Sarah, we are not that different, you and I

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I think Rod basically nails it:

I remember the morning I woke up in my college dorm room and went in to take my final exam in my Formal Logic class. I knew I was unready. Massively unready. And now I was going to be put to the ultimate test. I sat down in Dr. Sarkar's class and resolved to wing it. Of course I failed the exam and failed the class, because I had no idea what I was talking about. I wasn't a bad kid, or even a stupid kid. I was just badly unprepared, and in way over my head. Seeing the Palin interview on CBS, I thought of myself in Dr. Sarkar's exam. But see, I was a college undergraduate who had the chance to take the class again, which I did, and passed (barely). I wasn't running for vice president of the United States.

I've been thinking a lot about this nomination and rewatching the videos of Palin's interview. Honestly, it's all made me tremendously sad. There are lot of us lefties who are guffawing right now and are happy to see Palin seemingly stumbling drunkenly from occasional interview to occasional interview. I may have been one of them. But I'm out of that group now.

The Palin pick was the most crassest, most bigoted decision that I've seen in national electoral politics, in my--admittedly short--lifetime. There can be no doubt that they picked Palin strictly as a stick to drum up the victimhood narrative--small town, hunters, big families and most importantly, women. Had Barack Obama picked Hillary Clinton, there simply is no way they would have picked Sarah Palin. To the McCain camp, Palin isn't important as a politician, or even as a person. Her moose-hunting, her sprawling fam, her hockey momdom, her impending grandmother status are a symbol of some vague, possibly endangered American thing, one last chance to yell from the rafters "We wuz robbed." Lineup all your instances of national politicians using white victimhood to get into offices--Willie Horton, White Hands, Sista Souljah, Reagan in Philadelphia etc.--they were all awful no doubt. But I have never seen a politician subject an alleged ally to something like this.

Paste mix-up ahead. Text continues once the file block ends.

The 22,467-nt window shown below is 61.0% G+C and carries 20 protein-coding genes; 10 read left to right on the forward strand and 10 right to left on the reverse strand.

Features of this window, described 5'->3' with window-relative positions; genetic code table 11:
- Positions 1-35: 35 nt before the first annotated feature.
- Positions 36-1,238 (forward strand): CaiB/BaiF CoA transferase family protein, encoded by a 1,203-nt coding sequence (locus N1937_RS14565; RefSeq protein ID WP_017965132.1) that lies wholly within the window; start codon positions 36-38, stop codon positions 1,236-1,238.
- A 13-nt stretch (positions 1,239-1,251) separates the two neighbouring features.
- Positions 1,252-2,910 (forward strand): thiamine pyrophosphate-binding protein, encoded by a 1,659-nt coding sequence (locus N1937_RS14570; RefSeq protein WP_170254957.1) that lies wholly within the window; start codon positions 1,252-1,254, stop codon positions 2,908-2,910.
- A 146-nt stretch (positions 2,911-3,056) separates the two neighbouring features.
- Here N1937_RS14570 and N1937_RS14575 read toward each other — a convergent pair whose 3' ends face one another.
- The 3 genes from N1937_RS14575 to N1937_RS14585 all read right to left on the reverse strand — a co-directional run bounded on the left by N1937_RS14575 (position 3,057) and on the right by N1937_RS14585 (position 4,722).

Let us take this story seriously for a moment. I have watched this whole Palin thing with some twinge of personal recognition. I come from a family of seven kids by four women. As I've said before, I've got brothers born in the same year, and brothers born to best friends. My father was a high-school drop-out. I am a college drop-out. I was a father by 24--my father had kids when he was 22. I come to books and learned things in a hard, organic way. I was watching Palin explain to Couric how it could be that she just got a passport last year, and I was thinking, "Shit, I don't have a passport now." What can I say? Azeroth was always a foreign country to me.